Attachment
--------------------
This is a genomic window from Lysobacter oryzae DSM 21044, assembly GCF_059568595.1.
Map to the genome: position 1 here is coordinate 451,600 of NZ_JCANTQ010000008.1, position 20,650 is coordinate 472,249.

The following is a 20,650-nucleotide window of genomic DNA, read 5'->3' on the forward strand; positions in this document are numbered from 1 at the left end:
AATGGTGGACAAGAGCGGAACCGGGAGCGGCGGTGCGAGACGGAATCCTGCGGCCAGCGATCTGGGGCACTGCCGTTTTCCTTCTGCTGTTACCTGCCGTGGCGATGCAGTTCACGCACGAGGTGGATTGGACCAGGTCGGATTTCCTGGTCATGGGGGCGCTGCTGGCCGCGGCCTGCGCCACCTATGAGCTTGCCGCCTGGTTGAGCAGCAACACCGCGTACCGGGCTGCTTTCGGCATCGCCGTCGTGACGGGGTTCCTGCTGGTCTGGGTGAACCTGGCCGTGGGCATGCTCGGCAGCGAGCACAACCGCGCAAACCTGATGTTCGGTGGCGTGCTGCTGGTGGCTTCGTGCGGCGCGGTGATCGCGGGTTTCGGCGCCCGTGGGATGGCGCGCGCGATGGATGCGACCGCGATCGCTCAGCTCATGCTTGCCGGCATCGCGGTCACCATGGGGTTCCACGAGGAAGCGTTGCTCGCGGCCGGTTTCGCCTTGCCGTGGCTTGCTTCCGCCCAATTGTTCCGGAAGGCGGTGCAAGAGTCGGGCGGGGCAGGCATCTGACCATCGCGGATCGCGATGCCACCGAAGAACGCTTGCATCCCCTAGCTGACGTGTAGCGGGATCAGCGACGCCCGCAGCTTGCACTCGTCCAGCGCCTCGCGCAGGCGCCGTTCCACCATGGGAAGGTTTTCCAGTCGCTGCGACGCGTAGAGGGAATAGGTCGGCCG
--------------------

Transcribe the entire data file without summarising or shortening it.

This is a genomic window from Lysobacter oryzae DSM 21044, assembly GCF_059568595.1.
Map to the genome: position 1 here is coordinate 451,600 of NZ_JCANTQ010000008.1, position 20,650 is coordinate 472,249.

The following is a 20,650-nucleotide window of genomic DNA, read 5'->3' on the forward strand; positions in this document are numbered from 1 at the left end:
AATGGTGGACAAGAGCGGAACCGGGAGCGGCGGTGCGAGACGGAATCCTGCGGCCAGCGATCTGGGGCACTGCCGTTTTCCTTCTGCTGTTACCTGCCGTGGCGATGCAGTTCACGCACGAGGTGGATTGGACCAGGTCGGATTTCCTGGTCATGGGGGCGCTGCTGGCCGCGGCCTGCGCCACCTATGAGCTTGCCGCCTGGTTGAGCAGCAACACCGCGTACCGGGCTGCTTTCGGCATCGCCGTCGTGACGGGGTTCCTGCTGGTCTGGGTGAACCTGGCCGTGGGCATGCTCGGCAGCGAGCACAACCGCGCAAACCTGATGTTCGGTGGCGTGCTGCTGGTGGCTTCGTGCGGCGCGGTGATCGCGGGTTTCGGCGCCCGTGGGATGGCGCGCGCGATGGATGCGACCGCGATCGCTCAGCTCATGCTTGCCGGCATCGCGGTCACCATGGGGTTCCACGAGGAAGCGTTGCTCGCGGCCGGTTTCGCCTTGCCGTGGCTTGCTTCCGCCCAATTGTTCCGGAAGGCGGTGCAAGAGTCGGGCGGGGCAGGCATCTGACCATCGCGGATCGCGATGCCACCGAAGAACGCTTGCATCCCCTAGCTGACGTGTAGCGGGATCAGCGACGCCCGCAGCTTGCACTCGTCCAGCGCCTCGCGCAGGCGCCGTTCCACCATGGGAAGGTTTTCCAGTCGCTGCGACGCGTAGAGGGAATAGGTCGGCCG